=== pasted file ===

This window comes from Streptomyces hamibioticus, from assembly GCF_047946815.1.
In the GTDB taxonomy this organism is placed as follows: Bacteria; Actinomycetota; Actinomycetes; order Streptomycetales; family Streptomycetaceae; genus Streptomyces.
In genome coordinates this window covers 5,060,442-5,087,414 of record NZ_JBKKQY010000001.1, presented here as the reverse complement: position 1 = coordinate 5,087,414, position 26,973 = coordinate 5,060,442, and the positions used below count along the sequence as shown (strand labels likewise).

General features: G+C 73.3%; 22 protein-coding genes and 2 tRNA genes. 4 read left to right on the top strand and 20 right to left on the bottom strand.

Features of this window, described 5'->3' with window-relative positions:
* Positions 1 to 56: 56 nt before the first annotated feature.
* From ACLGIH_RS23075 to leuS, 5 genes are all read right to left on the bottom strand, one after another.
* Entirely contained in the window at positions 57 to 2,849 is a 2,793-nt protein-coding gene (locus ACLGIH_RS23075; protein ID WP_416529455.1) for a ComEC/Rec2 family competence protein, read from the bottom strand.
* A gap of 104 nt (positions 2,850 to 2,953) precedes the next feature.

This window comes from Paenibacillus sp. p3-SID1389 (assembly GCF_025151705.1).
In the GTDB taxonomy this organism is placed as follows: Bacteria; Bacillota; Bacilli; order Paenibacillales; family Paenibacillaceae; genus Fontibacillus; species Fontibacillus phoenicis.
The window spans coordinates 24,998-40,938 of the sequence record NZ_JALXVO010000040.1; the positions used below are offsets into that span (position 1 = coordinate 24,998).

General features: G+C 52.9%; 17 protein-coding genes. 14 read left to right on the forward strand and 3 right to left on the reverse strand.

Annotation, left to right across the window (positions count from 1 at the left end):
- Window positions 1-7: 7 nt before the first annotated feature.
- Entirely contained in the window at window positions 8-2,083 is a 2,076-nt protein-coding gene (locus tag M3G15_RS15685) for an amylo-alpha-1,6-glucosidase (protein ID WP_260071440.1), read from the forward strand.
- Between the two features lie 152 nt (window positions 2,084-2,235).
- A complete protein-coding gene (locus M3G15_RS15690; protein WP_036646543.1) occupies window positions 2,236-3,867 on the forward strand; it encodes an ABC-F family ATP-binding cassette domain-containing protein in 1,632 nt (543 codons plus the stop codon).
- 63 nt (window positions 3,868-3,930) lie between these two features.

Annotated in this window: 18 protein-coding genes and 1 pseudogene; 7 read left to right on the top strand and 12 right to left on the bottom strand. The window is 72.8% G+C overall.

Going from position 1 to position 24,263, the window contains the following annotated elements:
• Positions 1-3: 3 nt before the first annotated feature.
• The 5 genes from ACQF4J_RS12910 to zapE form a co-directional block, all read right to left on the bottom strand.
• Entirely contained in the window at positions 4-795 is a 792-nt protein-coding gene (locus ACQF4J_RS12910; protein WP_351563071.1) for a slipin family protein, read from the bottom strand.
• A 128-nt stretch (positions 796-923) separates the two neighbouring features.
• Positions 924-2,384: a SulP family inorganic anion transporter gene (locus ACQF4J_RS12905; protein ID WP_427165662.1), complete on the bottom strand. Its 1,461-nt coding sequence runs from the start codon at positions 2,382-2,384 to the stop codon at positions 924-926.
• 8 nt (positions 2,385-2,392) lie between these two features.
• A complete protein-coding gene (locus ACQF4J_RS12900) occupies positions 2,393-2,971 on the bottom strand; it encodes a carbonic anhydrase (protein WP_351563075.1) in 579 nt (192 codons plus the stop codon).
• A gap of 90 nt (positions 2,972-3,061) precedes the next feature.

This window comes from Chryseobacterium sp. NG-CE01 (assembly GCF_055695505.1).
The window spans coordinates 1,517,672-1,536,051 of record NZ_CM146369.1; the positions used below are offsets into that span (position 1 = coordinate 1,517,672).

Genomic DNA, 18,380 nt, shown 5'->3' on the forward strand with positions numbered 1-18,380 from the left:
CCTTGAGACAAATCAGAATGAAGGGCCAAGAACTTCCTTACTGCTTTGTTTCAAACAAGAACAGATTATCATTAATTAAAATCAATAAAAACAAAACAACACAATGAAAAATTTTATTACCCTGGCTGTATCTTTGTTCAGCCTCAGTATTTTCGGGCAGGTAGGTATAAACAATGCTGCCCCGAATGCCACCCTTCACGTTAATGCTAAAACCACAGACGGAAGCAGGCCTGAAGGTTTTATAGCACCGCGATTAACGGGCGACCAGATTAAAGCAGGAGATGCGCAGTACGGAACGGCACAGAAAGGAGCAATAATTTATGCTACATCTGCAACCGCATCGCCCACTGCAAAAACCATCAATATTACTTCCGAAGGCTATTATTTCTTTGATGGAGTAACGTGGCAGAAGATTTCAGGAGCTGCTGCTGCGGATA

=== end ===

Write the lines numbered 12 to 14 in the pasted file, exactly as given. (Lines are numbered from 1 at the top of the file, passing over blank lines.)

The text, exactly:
The window spans coordinates 24,998-40,938 of the sequence record NZ_JALXVO010000040.1; the positions used below are offsets into that span (position 1 = coordinate 24,998).

General features: G+C 52.9%; 17 protein-coding genes. 14 read left to right on the forward strand and 3 right to left on the reverse strand.

Annotation, left to right across the window (positions count from 1 at the left end):